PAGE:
名古屋在住、日本大好きラジオDJクリス・グレンが語る、
日本が誇る錚々たる戦国武将たちの魅力。
外国人の目に我が国の英雄たちはどう映っているのか?
 

「江戸城」と言えば、徳川家康!
そう答える人も多いかもしれないが、「江戸城」と言えば・・・
もう一人、忘れてはならないのは、江戸城を築城したことでも有名な室町時代の武将、太田道灌(どうかん)である。道灌は子供の頃から賢い人だった。
そして、もちろん武士としての能力にも長けていた。そんな道灌が、自分を恥じた、こんなエピソードがある。

ある日、突然のにわか雨にあってしまった道灌。
雨宿りをし「蓑(みの)」を借りようと、農家に立ち寄るが、その家の娘は「蓑(みの)」ではなく「山吹の花」を道灌に差し出した。
「花が欲しいわけではない!」と不快に思った道灌。
雨の中を帰り、家臣にこの話をしたところ
「きっと、その娘は“七重八重 花は咲けども山吹の み(実)のひとつだに なきぞかなしき”という歌に例えて、今の状況とお詫びを伝えたかったのではないでしょうか」という意外な答えが返ってきた。
(つまり、「実の」と「蓑(みの)」が、かかっていたワケですね。)
この歌すら知らなかった無知な自分であること、それがゆえに娘への気遣いができなかった自らを恥じた道灌は、歌を勉強するようになったらしい。

「気づき」は、いつの時代にも大切なことだ。
そして、ただ「気づく」だけではなく、そこから自らを反省し、同じ過ちを繰り返さないために行動に移すことは、さらに大事なことだ。
人に対する心配りはできているか。
偉そうな態度をとってはいないか。
学ぶことを怠けていないか。

戦国という過酷な時代を行き抜き、平和な世を願い、尽力した武将たち。
遠い昔の戦国武将から、現代人の僕らも学ぶべきことは多い。


<以下、和訳>
When most people think of Edo Castle, they think of Tokugawa Ieyasu!
However another important warlord of the Muromachi Period, the man who actually built Edo Castle, the “Father of Tokyo”, Ota Dokan should also be remembered. Ota Dokan was considered extremely intelligent from his childhood, and was recognised as a strong and cunning warrior too. Despite this intelligence and obvious self confidence, there was a time when Dokan was ashamed of himself and changed his ways for the better.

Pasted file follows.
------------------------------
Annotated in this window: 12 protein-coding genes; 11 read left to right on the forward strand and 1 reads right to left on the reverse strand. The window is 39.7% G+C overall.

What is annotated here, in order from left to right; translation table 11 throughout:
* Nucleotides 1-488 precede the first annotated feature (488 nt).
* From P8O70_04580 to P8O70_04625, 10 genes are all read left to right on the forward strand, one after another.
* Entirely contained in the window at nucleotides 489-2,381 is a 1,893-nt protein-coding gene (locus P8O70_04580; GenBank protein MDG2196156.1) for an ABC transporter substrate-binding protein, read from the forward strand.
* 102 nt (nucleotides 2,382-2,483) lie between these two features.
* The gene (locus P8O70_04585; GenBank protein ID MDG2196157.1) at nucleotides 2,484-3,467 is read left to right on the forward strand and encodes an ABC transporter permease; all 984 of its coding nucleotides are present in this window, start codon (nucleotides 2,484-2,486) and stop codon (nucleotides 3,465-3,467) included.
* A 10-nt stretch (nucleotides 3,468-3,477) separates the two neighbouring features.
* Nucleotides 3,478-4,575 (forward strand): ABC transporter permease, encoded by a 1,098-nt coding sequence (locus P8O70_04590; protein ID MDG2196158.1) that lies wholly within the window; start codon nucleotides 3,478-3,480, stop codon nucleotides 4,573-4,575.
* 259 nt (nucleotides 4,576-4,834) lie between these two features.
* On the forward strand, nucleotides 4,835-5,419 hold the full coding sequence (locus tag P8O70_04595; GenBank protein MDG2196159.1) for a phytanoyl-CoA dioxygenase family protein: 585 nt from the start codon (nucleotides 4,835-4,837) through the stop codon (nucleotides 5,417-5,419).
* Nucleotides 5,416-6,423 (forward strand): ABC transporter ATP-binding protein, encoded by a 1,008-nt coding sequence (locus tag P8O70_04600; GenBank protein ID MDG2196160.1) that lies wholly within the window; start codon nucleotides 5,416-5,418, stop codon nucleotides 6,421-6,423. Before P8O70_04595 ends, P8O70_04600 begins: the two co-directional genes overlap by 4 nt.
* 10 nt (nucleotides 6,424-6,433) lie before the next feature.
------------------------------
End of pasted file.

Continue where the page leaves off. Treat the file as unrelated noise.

The story goes that one day while hunting, a heavy rain began to fall.
Seeking to borrow a mino, a straw rain cape, he called on a nearby rundown home, however the daughter of the household who answered the door gave Lord Dokan not a rain cape as per his request, but a branch of yellow Yamabuki or Kerria roses. Slightly perplexed and much angered, Dokan returned home in the rain, and that evening told his retainers the story of the silly girl who gave him flowers instead of a rain cape. 

One of his samurai then pointed out that the flowers represented the lines from a poem written by the Heian Period Prince Kaneakira. (914-987)
“The Yamabuki enriches our house, but the riches are an illusion, our flowers bear no fruit.” In this case, fruit, or mi, in Japanese referred to the mino,…To Dokan’s clever samurai, the meaning was simple. The family was too poor to be able to lend even the lord a mino.
Dokan felt ashamed that he was ignorant of the poem and its meaning, and at his attitude towards the peasant girl, and so he dedicated himself to self improvement and the study of poetry.


Ota Dokan was a strong warrior, who is today best remembered as an architect and poet. In the harsh reality of a land at war, there were warriors seeking to better themselves through a peaceful repose. Once Dokan became aware of his shortcomings, he took action to change his ways. He was transformed by this experience, becoming more considerate of others, and more culturally enlightened.  Becoming aware of our failings, and seeking to mend them. It’s an important lesson we modern people can learn from the warlords of the distant past.